(Write your answer down or log it in the Word doc available on the blog tour page. Make sure you enter the main Rafflecopter giveaway today.)

Schedule for the D-Day 70th Anniversary Blog Tour
Be sure to visit each site for a chance to win ALL TEN featured novels!
Note: Links will go live on the post date.

June 2: SARAH SUNDIN [URL when available], author of In Perfect Time
June 3: LIZ TOLSMA [URL], author of Daisies Are Forever
June 4: MURRAY PURA [URL], author of London Dawn
June 5: CARA PUTMAN [URL], author of Shadowed by Grace
June 6: MELANIE DOBSON [URL], author of Chateau of Secrets
June 7: KRISTY CAMBRON [URL], author of The Butterfly and the Violin
June 9: TRICIA GOYER [URL], author of Chasing Mona Lisa
June 10: PATTY SMITH HALL [URL], author of Hearts Rekindled
June 11: CATHY GOHLKE [URL], author of Saving Amelie
June 12: SIGMUND BROUWER [URL], author of Thief of Glory


Cathy Gohlke said...

I'm amazed and inspired by the grit and determination of the British. They endured so much so long and kept going. I love reading their stories. Thank you, Murray, for keeping the heroism alive!

Linda Maendel said...

This is an exciting blog tour...great way to introduce people to new books. Does each author site have a raffle copter? I know the first two did.

Anonymous said...

Hi, Mr. sounds great, and I'd love to win it, but can't find your rafflecopter link on your blog post....any chances you could activate it? Thanks--Connie Hendryx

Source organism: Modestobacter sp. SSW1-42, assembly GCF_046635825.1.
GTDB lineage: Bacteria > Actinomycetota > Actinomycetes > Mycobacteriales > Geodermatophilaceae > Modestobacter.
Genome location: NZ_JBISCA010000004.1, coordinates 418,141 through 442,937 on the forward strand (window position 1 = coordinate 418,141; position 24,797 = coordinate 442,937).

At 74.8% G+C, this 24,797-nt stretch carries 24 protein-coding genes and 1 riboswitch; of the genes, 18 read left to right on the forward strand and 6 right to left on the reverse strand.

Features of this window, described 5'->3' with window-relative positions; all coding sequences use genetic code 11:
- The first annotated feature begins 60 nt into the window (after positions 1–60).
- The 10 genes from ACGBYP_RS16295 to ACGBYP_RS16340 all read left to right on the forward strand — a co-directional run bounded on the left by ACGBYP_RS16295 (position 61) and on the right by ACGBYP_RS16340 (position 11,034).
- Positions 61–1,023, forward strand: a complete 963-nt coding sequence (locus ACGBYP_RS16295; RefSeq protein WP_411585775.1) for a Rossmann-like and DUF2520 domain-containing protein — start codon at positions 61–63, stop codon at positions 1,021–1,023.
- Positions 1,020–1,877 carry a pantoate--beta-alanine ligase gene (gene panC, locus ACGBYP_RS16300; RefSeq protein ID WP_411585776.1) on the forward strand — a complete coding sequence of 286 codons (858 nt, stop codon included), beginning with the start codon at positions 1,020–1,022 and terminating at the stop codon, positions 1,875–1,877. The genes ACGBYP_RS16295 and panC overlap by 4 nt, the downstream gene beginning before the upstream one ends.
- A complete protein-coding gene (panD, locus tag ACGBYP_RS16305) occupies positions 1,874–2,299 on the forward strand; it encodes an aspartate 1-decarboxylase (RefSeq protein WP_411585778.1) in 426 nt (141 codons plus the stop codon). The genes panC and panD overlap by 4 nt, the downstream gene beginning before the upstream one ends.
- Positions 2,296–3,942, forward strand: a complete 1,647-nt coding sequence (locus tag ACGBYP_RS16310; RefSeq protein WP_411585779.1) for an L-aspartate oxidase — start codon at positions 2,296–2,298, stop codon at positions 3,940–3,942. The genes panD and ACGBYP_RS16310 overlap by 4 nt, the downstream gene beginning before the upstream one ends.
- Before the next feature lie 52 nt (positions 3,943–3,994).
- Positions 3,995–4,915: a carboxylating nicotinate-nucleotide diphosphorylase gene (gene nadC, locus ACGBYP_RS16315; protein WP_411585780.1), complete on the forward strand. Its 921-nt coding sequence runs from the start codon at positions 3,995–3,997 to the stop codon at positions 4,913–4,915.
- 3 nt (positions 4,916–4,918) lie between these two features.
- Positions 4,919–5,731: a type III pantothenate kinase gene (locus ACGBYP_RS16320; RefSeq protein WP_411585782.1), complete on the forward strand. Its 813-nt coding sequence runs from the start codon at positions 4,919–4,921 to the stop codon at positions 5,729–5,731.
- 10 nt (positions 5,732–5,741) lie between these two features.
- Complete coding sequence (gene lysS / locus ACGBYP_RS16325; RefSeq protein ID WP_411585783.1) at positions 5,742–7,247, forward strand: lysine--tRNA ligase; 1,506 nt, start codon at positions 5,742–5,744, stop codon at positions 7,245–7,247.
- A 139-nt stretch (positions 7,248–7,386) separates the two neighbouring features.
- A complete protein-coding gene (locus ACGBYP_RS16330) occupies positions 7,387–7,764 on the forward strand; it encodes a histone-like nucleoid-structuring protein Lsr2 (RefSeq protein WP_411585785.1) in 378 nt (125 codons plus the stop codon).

Terri Wangard said...

I like Churchill's statement:
Never have so many owed so much to so few.

Sarah Sundin said...

Fascinating post, Murray! One of history's biggest "What if" questions - what if Hitler had NOT turned to London and had chosen to finish off the RAF? The world would be a far different place.

Linda C said...

I became acquainted with your books through Divine Detour's featured interview with you. Looking forward to reading more! Linda

Lara Branks said...

London Dawn sounds like my cup of tea. Looking forward to reading it.

Kimberly Wallace said...

Sounds like an interesting read. Rich with history. Keep writing!

mariposamorin said...

The "What-if's" of your blog sound enticing.

P.S. - Your literary-fodder-gathering life sounds interesting also. Perhaps someday, an expert on Antiques Roadshow will recount it to a holder of one of your valuable first editions. Ya' think?

mariposamorin said...

Thought I already did this
Lots of hoops!

murray said...

THANKS EVERYONE! Your support is great! I hope you enjoy the rest of the tour & enter every day (because you're allowed to). I will post the Rafflecopter link again. CHEERS!

Anonymous said...

Anxious to read this new book. Lived in Berlin in the 70's and was able to tour the Olympic Stadium.

Ann Mettert said...

Sounds like a great read.

Linda Maendel said...

Hmmm, didn't quite understand what to do with the answer for your question, till today. Anyway, it's Hitler's Blitzkrieg. Sorry. I will understand if you will not post this comment.

Lane Hill House said...

I like that the past is brought to the present so new generations know about it. Kathleen ~ Lane Hill House

Amy Putney said...

London Dawn sounds like exactly the kind of book I enjoy reading. :) Hope to get a chance to read it soon!

Anonymous said...

This was a nasty war. My oldest brother, 89 is a WWll veteran . Also others of my relatives and friends.
I'm not sure about what the first was called. Enjoyed this blog. Thanks. Maxie mac262(at)me)dot)com

sm said...

The air Battle of Britain. Thanks for your writing and this contest. sharon, wileygreen1(at)yahoo(dot)com

sm said...

I will comment again as my comment hasn't shown up yet. Battle of Britain is the answer to the question. sharon wileygreen1(at)yahoo(dot)com
I can't find the Rafflecopter on your site and your links to the other authors don't work. Sorry.

Chris B said...

It truly was amazing how the British held on. Thanks for writing their story. Blessings.